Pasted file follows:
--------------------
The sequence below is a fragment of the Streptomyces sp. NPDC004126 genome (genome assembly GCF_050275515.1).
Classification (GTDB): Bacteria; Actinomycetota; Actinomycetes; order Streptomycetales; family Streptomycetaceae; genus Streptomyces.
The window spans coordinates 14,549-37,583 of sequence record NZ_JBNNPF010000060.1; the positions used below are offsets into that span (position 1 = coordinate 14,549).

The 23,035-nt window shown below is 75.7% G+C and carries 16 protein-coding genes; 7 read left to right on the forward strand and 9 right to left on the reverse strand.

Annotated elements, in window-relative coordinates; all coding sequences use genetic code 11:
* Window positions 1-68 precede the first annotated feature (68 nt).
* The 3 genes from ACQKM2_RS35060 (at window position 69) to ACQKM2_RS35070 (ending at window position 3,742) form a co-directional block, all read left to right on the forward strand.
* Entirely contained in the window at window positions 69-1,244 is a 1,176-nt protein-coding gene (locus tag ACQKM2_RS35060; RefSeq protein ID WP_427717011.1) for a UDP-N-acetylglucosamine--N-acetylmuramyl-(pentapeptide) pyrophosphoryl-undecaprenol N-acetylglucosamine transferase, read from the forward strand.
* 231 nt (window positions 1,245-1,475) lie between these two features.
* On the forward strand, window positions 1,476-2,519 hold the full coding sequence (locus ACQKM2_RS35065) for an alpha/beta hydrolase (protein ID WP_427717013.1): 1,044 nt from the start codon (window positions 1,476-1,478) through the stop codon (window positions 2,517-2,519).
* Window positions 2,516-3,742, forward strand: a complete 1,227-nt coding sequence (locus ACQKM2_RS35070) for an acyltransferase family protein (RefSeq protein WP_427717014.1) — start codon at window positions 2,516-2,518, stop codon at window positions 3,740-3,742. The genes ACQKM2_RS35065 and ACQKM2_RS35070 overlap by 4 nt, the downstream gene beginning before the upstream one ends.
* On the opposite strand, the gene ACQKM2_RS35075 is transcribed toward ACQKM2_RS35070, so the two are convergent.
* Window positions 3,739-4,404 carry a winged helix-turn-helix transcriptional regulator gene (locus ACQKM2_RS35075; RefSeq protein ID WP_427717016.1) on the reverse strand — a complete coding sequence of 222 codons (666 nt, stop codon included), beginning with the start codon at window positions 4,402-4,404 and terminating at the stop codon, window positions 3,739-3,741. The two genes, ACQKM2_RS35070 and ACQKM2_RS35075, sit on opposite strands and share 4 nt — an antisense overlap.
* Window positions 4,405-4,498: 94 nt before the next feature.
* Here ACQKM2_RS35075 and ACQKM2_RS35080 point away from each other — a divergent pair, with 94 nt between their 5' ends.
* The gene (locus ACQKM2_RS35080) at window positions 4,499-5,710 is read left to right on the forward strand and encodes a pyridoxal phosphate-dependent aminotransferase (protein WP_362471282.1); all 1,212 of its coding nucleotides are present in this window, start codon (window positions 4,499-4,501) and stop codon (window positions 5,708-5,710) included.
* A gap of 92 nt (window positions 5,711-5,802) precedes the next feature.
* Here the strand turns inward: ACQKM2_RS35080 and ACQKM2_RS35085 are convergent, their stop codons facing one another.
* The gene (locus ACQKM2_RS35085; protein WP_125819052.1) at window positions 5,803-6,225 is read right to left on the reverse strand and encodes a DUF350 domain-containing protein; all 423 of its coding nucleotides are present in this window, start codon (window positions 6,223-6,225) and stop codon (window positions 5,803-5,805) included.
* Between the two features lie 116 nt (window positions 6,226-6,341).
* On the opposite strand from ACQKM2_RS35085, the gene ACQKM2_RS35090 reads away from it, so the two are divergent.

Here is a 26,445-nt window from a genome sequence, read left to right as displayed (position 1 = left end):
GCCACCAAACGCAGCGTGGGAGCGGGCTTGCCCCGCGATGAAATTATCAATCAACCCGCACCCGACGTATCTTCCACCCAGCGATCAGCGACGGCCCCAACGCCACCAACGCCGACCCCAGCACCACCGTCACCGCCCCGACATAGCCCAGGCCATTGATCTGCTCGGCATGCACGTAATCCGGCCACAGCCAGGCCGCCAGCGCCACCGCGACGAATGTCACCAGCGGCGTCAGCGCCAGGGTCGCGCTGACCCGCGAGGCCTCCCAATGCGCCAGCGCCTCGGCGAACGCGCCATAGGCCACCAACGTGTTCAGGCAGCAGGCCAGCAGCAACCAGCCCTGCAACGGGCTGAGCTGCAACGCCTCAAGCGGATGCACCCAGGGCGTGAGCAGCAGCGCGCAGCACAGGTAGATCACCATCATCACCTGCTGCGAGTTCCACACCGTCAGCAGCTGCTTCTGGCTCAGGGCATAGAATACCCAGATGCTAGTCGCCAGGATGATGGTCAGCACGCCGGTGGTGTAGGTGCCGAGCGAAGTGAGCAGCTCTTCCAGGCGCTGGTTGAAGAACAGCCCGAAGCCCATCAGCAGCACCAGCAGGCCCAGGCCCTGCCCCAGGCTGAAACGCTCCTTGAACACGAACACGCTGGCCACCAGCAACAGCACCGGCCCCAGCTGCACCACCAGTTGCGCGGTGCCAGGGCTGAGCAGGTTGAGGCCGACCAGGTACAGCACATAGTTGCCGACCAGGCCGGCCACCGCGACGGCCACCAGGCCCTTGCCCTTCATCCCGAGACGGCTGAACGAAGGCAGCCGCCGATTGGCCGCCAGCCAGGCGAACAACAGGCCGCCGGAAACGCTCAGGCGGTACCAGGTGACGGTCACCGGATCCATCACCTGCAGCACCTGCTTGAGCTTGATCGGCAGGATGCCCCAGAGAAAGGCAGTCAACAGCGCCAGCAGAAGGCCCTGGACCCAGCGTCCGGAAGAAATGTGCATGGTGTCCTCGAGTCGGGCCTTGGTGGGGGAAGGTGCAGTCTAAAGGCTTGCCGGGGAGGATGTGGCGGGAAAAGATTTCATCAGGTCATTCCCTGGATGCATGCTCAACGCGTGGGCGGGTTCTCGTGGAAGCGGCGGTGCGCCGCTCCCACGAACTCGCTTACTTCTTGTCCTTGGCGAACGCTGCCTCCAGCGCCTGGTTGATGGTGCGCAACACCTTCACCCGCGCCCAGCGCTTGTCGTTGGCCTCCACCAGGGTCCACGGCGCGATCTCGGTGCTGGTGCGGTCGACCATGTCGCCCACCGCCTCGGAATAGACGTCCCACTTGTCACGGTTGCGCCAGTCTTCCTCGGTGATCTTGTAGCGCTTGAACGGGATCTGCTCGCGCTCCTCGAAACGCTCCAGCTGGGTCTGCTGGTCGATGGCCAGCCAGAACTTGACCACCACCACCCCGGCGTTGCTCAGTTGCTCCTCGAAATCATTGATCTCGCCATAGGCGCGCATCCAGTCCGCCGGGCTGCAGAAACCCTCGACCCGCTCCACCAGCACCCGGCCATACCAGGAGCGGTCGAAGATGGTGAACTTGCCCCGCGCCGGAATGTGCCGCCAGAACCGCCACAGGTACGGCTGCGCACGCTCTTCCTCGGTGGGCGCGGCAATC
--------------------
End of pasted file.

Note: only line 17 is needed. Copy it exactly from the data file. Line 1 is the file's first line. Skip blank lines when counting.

* A gap of 92 nt (window positions 5,711-5,802) precedes the next feature.